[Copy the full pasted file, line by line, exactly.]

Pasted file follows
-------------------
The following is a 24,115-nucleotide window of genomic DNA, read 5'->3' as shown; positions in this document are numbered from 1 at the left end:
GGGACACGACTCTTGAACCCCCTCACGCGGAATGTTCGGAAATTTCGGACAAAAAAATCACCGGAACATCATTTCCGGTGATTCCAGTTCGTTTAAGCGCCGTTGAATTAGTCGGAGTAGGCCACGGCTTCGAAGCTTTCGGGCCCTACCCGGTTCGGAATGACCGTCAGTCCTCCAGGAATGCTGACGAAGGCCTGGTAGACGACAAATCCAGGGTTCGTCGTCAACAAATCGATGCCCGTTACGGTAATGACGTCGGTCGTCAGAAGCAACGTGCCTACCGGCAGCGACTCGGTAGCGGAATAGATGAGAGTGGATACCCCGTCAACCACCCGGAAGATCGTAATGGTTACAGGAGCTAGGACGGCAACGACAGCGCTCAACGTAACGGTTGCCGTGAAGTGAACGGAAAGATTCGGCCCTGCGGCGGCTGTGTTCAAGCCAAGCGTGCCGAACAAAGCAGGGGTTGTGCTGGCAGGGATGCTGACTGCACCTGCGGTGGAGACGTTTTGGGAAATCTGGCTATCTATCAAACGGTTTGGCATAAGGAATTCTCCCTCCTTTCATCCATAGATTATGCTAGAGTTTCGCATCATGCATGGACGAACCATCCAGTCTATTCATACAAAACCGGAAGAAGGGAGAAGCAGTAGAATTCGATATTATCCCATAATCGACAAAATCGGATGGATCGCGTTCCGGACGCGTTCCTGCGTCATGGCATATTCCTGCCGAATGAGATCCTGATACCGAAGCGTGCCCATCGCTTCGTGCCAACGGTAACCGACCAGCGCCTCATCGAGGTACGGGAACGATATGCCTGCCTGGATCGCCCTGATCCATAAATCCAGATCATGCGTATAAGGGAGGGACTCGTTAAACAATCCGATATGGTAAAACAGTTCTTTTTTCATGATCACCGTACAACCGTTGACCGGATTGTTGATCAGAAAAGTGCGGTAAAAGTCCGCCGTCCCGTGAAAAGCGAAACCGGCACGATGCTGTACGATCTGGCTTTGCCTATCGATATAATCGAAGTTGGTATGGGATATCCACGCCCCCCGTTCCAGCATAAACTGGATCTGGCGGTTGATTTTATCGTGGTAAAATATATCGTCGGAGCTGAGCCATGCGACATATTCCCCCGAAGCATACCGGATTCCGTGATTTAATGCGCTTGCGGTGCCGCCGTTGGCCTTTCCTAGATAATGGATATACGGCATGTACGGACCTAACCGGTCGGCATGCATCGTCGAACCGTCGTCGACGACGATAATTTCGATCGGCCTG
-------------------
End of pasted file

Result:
The following is a 24,115-nucleotide window of genomic DNA, read 5'->3' as shown; positions in this document are numbered from 1 at the left end:
GGGACACGACTCTTGAACCCCCTCACGCGGAATGTTCGGAAATTTCGGACAAAAAAATCACCGGAACATCATTTCCGGTGATTCCAGTTCGTTTAAGCGCCGTTGAATTAGTCGGAGTAGGCCACGGCTTCGAAGCTTTCGGGCCCTACCCGGTTCGGAATGACCGTCAGTCCTCCAGGAATGCTGACGAAGGCCTGGTAGACGACAAATCCAGGGTTCGTCGTCAACAAATCGATGCCCGTTACGGTAATGACGTCGGTCGTCAGAAGCAACGTGCCTACCGGCAGCGACTCGGTAGCGGAATAGATGAGAGTGGATACCCCGTCAACCACCCGGAAGATCGTAATGGTTACAGGAGCTAGGACGGCAACGACAGCGCTCAACGTAACGGTTGCCGTGAAGTGAACGGAAAGATTCGGCCCTGCGGCGGCTGTGTTCAAGCCAAGCGTGCCGAACAAAGCAGGGGTTGTGCTGGCAGGGATGCTGACTGCACCTGCGGTGGAGACGTTTTGGGAAATCTGGCTATCTATCAAACGGTTTGGCATAAGGAATTCTCCCTCCTTTCATCCATAGATTATGCTAGAGTTTCGCATCATGCATGGACGAACCATCCAGTCTATTCATACAAAACCGGAAGAAGGGAGAAGCAGTAGAATTCGATATTATCCCATAATCGACAAAATCGGATGGATCGCGTTCCGGACGCGTTCCTGCGTCATGGCATATTCCTGCCGAATGAGATCCTGATACCGAAGCGTGCCCATCGCTTCGTGCCAACGGTAACCGACCAGCGCCTCATCGAGGTACGGGAACGATATGCCTGCCTGGATCGCCCTGATCCATAAATCCAGATCATGCGTATAAGGGAGGGACTCGTTAAACAATCCGATATGGTAAAACAGTTCTTTTTTCATGATCACCGTACAACCGTTGACCGGATTGTTGATCAGAAAAGTGCGGTAAAAGTCCGCCGTCCCGTGAAAAGCGAAACCGGCACGATGCTGTACGATCTGGCTTTGCCTATCGATATAATCGAAGTTGGTATGGGATATCCACGCCCCCCGTTCCAGCATAAACTGGATCTGGCGGTTGATTTTATCGTGGTAAAATATATCGTCGGAGCTGAGCCATGCGACATATTCCCCCGAAGCATACCGGATTCCGTGATTTAATGCGCTTGCGGTGCCGCCGTTGGCCTTTCCTAGATAATGGATATACGGCATGTACGGACCTAACCGGTCGGCATGCATCGTCGAACCGTCGTCGACGACGATAATTTCGATCGGCCTG